Fill the box with good nesting materials, about five inches in cool weather and two inches in warm weather. The doe will mix her own fur in with the nest. You want the doe to have her babies in the nest, so they will stay warm and not fall through the wire. Hopefully, she will oblige you. She will have them somewhere between day 28 through 32.

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When born they are hairless, blind and deaf. About 24 hours after birth, count her babies. Mate out any deformed or dead babies, and reduce the litter to seven to nine babies. Your rabbit can feed about nine babies, but not more. At about four weeks old, the babies will start coming out of the nest. At this point, you can remove the nesting box, but still, keep the babies with the doe until weaning age at eight weeks.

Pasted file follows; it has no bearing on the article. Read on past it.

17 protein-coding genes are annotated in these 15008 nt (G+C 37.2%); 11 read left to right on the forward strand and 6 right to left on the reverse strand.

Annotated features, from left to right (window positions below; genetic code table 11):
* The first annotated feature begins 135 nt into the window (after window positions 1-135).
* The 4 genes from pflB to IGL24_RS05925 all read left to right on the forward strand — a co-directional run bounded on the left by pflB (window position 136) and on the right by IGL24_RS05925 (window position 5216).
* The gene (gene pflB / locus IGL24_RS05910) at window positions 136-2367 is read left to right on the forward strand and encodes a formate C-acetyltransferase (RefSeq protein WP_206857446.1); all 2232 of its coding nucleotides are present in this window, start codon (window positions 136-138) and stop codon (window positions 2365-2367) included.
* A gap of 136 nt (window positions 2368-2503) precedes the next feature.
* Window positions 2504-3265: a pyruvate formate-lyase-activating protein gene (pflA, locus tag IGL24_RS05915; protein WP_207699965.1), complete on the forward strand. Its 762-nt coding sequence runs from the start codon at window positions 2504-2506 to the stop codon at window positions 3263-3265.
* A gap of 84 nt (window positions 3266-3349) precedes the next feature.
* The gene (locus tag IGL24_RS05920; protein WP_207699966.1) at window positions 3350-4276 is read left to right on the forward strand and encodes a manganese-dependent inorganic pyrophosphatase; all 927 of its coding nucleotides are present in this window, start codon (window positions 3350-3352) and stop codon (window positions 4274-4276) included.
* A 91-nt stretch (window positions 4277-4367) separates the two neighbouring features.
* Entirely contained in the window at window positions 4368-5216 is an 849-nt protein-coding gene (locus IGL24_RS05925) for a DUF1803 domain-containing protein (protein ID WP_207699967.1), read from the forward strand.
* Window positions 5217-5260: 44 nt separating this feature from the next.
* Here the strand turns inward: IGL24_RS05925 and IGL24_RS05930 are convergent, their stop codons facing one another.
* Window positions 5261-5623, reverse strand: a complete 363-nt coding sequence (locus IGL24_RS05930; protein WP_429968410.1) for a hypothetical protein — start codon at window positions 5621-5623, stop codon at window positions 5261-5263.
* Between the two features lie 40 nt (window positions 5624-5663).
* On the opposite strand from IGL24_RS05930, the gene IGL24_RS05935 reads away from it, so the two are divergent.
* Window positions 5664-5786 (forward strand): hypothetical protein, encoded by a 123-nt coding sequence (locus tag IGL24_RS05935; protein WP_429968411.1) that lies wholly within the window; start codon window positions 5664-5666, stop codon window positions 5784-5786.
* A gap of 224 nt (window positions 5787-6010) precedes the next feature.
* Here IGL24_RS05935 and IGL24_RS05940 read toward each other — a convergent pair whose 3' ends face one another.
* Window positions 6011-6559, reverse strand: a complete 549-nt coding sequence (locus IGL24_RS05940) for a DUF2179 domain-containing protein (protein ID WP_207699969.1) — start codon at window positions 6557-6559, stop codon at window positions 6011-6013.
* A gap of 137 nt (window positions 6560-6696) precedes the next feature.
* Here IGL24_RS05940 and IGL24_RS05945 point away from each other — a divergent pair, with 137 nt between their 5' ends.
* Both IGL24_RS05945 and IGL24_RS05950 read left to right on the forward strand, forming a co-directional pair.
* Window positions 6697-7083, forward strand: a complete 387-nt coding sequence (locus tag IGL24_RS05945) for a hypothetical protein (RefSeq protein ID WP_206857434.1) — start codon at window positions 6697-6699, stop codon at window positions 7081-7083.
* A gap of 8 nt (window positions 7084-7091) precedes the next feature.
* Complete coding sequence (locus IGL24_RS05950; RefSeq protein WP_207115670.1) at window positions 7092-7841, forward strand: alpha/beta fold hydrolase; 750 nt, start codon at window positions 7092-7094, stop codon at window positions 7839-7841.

At this age, you can butcher them. They should weigh about four pounds, and dress out at two pounds. You can keep harvesting the babies for meat up to six months old, but after ten weeks old, you’ll need to house each rabbit in a separate cage. You will want to butcher all of the males, as well as any females that don’t have perfect features. Save your best females to increase your breeding stock.

Feeding and Caring for Rabbits

Rabbits eat greens, grain and hay. You can use commercial feed, home-raised feed, or a combination of both. The feed should be about 15% protein. The simplest method is to buy a commercially prepared rabbit feed, which is a pellet with a combination of grain and hay in it. Or you can feed grain to your rabbits, supplemented with roughage cuttings.